It’s a simple question with a complex answer. When I was younger the 1000 acres behind the house and the 2000 across the road answered that question. Today it is where ever I can. Indeed, a woman at the local health food store that I’ve been trying to get interested in foraging recently said “there’s no place to forage.” She is wrong, but more right every year.
To be utterly frank, I forage where ever I find the plants and (that “and” is very important) and I think the soil and water are wholesome. This means yards, parks, fields, vacant lots, cemeteries, bike trails, the back of businesses, residential neighborhoods, abandoned citrus groves, working citrus groves and local woods. This is also a tad iffy since this state says you can’t take plants from public land and everything that is not private is public. However, that usually applies to plants they don’t want removed whereas I am usually taking plants they want to get rid of. No one loves weeds but me and thee. I also forage in lakes, ponds, rivers, the inner coastal waterway and seaside.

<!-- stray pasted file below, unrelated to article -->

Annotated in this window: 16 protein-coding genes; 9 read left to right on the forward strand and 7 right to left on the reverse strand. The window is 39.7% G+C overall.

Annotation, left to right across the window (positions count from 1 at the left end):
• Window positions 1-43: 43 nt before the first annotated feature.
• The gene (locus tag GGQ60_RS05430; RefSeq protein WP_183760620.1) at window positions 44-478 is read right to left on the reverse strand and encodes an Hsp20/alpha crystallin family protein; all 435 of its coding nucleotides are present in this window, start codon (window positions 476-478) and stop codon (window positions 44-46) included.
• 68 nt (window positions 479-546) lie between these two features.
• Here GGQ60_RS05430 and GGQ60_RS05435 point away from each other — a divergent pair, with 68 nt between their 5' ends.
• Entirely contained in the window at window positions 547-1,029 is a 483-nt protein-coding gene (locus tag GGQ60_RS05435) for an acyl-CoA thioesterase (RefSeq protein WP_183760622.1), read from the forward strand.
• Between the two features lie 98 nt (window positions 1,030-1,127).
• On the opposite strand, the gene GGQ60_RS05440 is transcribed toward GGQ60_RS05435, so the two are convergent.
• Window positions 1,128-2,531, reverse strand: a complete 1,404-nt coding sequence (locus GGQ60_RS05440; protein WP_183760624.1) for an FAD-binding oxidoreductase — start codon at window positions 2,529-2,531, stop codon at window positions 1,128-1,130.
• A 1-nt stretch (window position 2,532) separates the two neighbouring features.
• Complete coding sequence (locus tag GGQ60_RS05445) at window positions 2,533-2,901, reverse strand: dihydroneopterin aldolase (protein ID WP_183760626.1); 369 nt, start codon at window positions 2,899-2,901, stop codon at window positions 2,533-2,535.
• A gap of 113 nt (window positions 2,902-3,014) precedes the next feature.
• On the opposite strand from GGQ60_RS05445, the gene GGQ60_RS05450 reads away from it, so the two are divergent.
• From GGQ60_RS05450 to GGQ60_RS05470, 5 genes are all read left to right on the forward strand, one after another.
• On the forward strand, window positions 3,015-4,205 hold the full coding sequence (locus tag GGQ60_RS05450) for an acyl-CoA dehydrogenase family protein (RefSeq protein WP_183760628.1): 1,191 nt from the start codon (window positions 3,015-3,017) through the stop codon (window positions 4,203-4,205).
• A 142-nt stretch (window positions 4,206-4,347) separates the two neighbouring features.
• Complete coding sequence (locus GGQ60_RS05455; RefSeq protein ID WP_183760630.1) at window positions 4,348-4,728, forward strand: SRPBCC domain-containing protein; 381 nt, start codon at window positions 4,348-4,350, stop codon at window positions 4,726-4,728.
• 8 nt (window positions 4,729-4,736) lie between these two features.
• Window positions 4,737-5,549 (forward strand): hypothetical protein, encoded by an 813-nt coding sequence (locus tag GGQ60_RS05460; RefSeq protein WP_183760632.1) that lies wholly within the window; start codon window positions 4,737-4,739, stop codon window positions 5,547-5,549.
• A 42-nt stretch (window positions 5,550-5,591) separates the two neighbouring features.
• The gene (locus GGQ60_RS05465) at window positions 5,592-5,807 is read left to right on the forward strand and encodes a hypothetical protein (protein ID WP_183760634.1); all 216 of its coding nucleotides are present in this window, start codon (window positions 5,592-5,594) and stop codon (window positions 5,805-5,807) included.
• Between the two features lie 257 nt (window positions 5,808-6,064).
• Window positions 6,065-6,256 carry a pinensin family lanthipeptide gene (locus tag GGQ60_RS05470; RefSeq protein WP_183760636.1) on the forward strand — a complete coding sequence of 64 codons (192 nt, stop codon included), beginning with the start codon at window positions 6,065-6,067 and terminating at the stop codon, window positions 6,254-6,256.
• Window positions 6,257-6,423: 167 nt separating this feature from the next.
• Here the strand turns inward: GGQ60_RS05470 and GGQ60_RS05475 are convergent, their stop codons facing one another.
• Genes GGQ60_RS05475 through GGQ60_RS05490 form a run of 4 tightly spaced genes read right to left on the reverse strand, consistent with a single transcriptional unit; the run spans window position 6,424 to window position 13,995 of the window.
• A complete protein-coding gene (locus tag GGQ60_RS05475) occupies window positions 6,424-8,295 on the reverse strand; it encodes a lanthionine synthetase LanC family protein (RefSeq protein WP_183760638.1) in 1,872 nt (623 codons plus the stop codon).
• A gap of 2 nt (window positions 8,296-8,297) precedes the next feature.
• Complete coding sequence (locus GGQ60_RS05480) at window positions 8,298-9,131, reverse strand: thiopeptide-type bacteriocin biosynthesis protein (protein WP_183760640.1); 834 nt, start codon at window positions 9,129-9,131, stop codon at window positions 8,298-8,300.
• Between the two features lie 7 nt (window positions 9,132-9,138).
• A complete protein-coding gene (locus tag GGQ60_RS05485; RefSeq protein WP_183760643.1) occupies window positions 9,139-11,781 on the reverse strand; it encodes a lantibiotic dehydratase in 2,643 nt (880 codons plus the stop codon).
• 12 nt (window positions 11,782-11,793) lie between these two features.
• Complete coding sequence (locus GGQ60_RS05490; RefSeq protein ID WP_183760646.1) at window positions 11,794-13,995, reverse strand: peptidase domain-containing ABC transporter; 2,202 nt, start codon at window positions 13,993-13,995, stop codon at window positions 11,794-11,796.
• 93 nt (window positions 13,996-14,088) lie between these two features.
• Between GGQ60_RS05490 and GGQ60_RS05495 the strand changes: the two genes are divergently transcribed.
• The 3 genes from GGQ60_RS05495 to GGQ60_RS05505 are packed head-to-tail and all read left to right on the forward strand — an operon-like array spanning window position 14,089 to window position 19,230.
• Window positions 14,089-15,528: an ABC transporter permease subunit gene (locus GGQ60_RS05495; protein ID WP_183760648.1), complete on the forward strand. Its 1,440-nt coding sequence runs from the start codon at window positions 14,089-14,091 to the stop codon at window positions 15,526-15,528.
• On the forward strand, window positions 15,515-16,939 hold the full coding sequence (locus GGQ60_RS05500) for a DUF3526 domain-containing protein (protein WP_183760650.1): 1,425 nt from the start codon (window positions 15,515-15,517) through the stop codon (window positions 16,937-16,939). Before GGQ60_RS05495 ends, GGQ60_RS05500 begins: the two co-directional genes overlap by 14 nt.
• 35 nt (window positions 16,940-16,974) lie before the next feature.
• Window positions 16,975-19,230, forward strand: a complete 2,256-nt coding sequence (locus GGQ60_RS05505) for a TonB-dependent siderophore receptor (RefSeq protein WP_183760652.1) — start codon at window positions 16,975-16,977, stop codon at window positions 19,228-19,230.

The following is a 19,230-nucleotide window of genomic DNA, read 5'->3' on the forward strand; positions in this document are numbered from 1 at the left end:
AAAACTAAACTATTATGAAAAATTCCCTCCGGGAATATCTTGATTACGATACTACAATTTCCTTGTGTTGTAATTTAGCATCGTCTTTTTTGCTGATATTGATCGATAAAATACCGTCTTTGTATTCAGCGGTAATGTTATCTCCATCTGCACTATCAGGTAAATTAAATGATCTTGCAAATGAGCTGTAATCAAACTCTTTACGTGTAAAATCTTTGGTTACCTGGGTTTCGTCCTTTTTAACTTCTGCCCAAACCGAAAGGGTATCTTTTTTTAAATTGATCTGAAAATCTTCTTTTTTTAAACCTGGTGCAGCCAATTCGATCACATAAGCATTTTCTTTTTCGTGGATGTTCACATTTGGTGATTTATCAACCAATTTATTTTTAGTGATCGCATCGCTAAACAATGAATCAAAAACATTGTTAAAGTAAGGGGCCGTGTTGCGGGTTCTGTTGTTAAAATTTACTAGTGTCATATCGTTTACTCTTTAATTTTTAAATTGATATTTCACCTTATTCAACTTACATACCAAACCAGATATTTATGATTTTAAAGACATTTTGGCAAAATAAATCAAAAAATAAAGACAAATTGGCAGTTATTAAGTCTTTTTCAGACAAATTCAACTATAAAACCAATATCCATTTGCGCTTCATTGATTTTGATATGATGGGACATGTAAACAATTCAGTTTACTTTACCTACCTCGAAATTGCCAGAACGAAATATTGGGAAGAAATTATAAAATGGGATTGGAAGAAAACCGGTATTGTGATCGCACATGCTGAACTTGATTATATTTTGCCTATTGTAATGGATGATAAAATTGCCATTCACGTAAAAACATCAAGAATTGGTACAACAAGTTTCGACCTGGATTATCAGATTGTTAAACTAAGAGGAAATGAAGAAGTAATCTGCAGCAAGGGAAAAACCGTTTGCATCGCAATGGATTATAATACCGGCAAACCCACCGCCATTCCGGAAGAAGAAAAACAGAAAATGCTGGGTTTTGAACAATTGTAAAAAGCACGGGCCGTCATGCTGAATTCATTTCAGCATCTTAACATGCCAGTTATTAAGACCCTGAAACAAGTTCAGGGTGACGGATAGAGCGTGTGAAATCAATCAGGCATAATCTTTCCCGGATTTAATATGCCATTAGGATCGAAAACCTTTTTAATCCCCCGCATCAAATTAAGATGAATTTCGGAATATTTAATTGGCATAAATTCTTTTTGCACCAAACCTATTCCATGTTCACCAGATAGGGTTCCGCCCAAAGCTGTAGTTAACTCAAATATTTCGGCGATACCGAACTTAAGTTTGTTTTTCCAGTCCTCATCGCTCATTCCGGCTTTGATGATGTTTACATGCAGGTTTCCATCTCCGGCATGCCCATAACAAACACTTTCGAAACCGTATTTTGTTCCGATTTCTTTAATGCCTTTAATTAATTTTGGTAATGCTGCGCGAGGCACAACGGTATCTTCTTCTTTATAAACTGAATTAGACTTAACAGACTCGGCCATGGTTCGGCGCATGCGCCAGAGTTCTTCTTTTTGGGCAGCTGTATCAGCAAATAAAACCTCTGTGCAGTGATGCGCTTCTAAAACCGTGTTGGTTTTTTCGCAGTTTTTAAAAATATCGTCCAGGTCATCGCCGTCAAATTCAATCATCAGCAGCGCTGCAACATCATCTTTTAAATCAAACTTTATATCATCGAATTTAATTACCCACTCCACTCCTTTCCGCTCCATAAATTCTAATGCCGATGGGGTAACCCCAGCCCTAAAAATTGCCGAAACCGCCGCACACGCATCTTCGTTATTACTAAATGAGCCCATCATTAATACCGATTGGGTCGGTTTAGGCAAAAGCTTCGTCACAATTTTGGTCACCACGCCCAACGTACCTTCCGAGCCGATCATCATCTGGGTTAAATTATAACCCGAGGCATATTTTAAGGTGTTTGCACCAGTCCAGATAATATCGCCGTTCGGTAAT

The truth of the matter is I spy the edible plant first and then I ponder where it is. If it is a pindo palm on a lawn I ask the homeowner if I can have the fruit and if he or she puts down pesticides. If it is a body of water I examine the quality of the water. A spring and a ditch are quite different. If it is a field it depends where. The less witnesses the better.
It might be more instructive to say where I don’t forage. I try to avoid any land or water that has parking lot run off. I don’t forage down hill from the interstate or a heavily traveled road. Uphill I might is it were far enough away. Avoid anyplace near a garage. And the absolutely worst place to forage is railroad lines, even old ones. Railroads are among the most toxic property in the United States, and among the longest contaminated. Folks have died from chemicals put down around the tracks to hold the weeds down. What you can do is collect seeds there and plant them to get a clean generation.
And whenever a police officer stops me I just say “I’m looking at the flora and fauna.” That usually creates a blank stare to which I add “I know something about edible plants and I’m looking for something to eat.” By then they usually decide I am not any threat to anyone except myself and they leave me alone.